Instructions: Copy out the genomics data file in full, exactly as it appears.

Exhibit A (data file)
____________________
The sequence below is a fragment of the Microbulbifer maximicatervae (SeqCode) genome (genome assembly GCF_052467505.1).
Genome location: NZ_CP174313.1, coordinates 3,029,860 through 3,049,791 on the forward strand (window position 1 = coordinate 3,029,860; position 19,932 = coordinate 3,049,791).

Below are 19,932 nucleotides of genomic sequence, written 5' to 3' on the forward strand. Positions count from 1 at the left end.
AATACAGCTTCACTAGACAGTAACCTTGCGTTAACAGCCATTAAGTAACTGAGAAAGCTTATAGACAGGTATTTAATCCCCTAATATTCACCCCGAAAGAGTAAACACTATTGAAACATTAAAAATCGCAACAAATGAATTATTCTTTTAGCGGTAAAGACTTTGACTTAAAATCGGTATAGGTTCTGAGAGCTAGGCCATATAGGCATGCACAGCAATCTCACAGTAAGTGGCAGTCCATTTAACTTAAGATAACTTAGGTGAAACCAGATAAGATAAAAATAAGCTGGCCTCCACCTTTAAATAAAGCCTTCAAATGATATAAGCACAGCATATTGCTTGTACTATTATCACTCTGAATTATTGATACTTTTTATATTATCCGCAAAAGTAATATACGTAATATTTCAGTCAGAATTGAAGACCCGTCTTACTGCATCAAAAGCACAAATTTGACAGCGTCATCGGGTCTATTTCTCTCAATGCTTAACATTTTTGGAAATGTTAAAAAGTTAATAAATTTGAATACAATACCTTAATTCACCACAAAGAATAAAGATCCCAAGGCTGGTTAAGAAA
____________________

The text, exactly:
The sequence below is a fragment of the Microbulbifer maximicatervae (SeqCode) genome (genome assembly GCF_052467505.1).
Genome location: NZ_CP174313.1, coordinates 3,029,860 through 3,049,791 on the forward strand (window position 1 = coordinate 3,029,860; position 19,932 = coordinate 3,049,791).

Below are 19,932 nucleotides of genomic sequence, written 5' to 3' on the forward strand. Positions count from 1 at the left end.
AATACAGCTTCACTAGACAGTAACCTTGCGTTAACAGCCATTAAGTAACTGAGAAAGCTTATAGACAGGTATTTAATCCCCTAATATTCACCCCGAAAGAGTAAACACTATTGAAACATTAAAAATCGCAACAAATGAATTATTCTTTTAGCGGTAAAGACTTTGACTTAAAATCGGTATAGGTTCTGAGAGCTAGGCCATATAGGCATGCACAGCAATCTCACAGTAAGTGGCAGTCCATTTAACTTAAGATAACTTAGGTGAAACCAGATAAGATAAAAATAAGCTGGCCTCCACCTTTAAATAAAGCCTTCAAATGATATAAGCACAGCATATTGCTTGTACTATTATCACTCTGAATTATTGATACTTTTTATATTATCCGCAAAAGTAATATACGTAATATTTCAGTCAGAATTGAAGACCCGTCTTACTGCATCAAAAGCACAAATTTGACAGCGTCATCGGGTCTATTTCTCTCAATGCTTAACATTTTTGGAAATGTTAAAAAGTTAATAAATTTGAATACAATACCTTAATTCACCACAAAGAATAAAGATCCCAAGGCTGGTTAAGAAA